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So many people can relate to the sheer frustration of having a nasty cold sore erupt on your lip at a time when you want it the least. To be honest, cold sores are not wanted ANYTIME, but why do they seem to show up when you’re the most stressed? Talk about bad timing.

The virus that is responsible for cold sores and genital herpes is called Herpes Simplex Virus (HSV). It is very transmissible, and very common all over the world. The thing that makes this virus especially tenacious is its special ability to evade your immune system and hide out in the body without being eradicated, sometimes for very long periods of time. It’s simply biding its time for the right circumstances to arise that would be favourable for it to re-emerge to replicate and infect someone new.

The circumstances that the herpes virus is waiting for are when your defences are not at their strongest, which very often happens under stress.

How does stress lower immune function?

When the mind and body experience stress, the nervous and endocrine (hormonal) systems start sending out signals that travel throughout the body. These signals come in the form of hormones and neurotransmitters being released. The two prominent such hormones are cortisol and adrenaline (also known as the stress hormones), whose primary function is to ensure your survival by putting your body in a ‘fight of flight’ mode. This is useful if your life is in imminent danger, but since most of our stress tends to be longer-term and chronic in nature, this system doesn’t serve us well in those circumstances. What ends up happening is an increase in inflammation, which in chronic situations tends to hamper the immune system’s ability to defend against infections. The cascade of immune reactions under stress ends up weakening one of the measures that keeps the virus in what is called a ‘latent’ state, i.e. hiding out in hibernation. In short, stress weakens some of the body’s defences, allowing the virus to reactivate and cause symptoms like herpes and cold sores.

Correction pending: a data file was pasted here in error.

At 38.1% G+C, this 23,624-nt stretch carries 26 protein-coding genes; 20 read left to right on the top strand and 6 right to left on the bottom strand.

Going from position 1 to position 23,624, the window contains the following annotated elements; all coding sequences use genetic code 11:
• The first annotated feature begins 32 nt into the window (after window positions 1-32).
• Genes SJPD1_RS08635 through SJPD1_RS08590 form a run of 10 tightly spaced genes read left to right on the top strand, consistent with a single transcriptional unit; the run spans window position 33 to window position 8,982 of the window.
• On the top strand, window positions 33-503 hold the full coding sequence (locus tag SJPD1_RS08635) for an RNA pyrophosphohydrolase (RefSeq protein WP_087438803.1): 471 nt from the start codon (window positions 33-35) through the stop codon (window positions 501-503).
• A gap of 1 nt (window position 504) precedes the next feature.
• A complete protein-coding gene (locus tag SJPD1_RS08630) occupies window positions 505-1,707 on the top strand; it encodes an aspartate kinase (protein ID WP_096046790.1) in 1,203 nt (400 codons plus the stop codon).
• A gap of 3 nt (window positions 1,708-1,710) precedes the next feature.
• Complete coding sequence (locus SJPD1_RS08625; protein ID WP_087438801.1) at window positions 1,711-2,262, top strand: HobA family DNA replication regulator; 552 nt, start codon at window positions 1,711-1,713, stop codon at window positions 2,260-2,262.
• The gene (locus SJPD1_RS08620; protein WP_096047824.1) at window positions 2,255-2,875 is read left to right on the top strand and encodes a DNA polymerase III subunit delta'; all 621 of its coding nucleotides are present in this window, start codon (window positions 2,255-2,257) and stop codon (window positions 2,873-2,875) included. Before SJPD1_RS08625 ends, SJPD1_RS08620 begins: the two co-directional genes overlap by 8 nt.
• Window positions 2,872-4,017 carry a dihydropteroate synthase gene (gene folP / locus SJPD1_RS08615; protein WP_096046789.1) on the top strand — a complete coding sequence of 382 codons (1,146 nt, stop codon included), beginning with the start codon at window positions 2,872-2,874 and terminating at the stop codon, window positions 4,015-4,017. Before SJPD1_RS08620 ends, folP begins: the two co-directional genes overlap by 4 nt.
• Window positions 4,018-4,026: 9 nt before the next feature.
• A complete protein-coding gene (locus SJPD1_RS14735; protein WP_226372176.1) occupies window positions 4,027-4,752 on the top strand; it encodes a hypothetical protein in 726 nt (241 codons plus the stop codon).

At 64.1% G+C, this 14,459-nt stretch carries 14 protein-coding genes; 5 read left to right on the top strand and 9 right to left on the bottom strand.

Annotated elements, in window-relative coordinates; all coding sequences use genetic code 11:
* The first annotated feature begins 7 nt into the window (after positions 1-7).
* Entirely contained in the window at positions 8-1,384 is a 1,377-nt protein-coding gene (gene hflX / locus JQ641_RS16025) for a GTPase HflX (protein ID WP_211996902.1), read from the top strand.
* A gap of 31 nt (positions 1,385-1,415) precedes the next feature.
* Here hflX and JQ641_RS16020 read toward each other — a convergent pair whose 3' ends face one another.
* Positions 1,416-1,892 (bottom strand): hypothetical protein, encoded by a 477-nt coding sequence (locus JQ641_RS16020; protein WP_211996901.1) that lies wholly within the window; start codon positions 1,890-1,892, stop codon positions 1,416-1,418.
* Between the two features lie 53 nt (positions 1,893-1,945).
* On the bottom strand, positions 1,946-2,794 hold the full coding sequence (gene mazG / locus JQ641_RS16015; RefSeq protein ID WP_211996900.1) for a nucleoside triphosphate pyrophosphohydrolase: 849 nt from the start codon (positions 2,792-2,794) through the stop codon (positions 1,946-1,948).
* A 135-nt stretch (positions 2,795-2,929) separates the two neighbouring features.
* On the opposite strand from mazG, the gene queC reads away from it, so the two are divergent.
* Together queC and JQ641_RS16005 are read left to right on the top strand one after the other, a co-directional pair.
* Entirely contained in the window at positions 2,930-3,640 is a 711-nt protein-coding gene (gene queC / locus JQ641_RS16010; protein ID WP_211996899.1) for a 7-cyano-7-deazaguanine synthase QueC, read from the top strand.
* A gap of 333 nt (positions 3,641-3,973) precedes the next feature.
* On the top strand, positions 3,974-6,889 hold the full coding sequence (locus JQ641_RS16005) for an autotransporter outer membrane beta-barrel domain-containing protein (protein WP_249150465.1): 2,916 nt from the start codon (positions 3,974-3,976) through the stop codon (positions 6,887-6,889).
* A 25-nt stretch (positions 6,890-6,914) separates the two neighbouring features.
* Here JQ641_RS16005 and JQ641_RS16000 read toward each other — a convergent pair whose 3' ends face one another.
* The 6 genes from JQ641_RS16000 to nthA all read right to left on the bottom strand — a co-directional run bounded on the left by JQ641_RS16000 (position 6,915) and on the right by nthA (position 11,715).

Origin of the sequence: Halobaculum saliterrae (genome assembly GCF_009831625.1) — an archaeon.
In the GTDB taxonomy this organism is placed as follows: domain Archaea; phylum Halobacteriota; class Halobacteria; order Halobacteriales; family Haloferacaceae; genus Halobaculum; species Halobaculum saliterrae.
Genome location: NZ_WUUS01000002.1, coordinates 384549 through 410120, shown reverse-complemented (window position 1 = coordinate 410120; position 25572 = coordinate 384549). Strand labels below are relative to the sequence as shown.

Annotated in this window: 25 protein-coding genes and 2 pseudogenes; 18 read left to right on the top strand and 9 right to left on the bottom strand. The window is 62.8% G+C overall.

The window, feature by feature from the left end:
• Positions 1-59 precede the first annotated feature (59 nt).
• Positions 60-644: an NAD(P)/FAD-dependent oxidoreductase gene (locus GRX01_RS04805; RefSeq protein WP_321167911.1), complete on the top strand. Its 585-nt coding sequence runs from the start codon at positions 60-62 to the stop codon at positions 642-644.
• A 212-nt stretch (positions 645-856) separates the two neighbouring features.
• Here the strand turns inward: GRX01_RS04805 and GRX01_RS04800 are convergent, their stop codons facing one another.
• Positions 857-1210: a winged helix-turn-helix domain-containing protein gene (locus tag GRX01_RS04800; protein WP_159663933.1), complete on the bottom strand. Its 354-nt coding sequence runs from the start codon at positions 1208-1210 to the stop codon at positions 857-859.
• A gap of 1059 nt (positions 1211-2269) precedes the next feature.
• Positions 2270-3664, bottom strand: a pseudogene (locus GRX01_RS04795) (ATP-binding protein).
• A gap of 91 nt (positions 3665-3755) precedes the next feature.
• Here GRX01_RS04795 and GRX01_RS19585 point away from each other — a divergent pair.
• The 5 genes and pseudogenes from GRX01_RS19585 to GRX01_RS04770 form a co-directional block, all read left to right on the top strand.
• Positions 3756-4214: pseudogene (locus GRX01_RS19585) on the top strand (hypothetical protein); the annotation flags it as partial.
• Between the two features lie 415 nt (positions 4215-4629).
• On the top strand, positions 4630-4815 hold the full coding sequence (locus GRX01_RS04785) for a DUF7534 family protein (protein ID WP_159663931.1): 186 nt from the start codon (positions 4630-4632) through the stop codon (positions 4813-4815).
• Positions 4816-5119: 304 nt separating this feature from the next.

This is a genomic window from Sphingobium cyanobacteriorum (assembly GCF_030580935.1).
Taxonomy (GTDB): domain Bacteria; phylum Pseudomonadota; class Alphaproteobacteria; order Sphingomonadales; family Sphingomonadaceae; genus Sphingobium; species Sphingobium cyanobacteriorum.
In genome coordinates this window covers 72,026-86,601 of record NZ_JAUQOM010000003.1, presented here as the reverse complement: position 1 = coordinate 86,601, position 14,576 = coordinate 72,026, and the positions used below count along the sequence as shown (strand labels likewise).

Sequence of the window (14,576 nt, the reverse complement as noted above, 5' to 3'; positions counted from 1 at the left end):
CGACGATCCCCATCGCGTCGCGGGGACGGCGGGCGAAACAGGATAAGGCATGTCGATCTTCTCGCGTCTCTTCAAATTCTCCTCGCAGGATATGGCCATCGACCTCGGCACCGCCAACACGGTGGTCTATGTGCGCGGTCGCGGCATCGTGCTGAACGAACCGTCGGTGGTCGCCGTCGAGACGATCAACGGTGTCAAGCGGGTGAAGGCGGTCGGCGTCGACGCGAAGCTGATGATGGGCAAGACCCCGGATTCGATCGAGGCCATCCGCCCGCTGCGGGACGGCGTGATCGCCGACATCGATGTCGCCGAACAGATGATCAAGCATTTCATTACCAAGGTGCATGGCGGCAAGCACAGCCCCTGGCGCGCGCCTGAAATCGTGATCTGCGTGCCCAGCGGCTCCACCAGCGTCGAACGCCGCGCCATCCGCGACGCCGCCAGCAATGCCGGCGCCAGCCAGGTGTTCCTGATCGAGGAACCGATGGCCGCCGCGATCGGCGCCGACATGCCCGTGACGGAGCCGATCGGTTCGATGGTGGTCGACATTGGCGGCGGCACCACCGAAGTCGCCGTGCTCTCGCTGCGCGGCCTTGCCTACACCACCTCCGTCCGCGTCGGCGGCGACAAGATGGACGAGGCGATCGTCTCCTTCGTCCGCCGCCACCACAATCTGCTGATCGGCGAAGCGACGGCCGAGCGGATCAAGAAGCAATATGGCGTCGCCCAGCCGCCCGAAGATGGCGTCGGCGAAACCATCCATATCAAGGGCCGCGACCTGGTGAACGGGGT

What can you do about it?

Learning healthy ways of managing stress is the best way to avoid the negative reactions that stress causes in the body, like lower immunity. If avoiding all stress entirely is not a viable option for you (and for whom would it be?), the next best thing is to adopt practices that down-regulate that ‘fight or flight’ response. Essentially not letting inevitable stressors initiate that cascade. Here are some ideas to look into if your repertoire of stress coping mechanisms could use a boost:

– Regular physical exercise

– Meditation 

– Spending time outdoors regularly

– Creative pursuits and hobbies

– Breathing exercises

– Counselling and/or therapy

– Adaptogenic botanicals (with the proper guidance of a healthcare provider)

– Working on setting firm boundaries around your work and personal life

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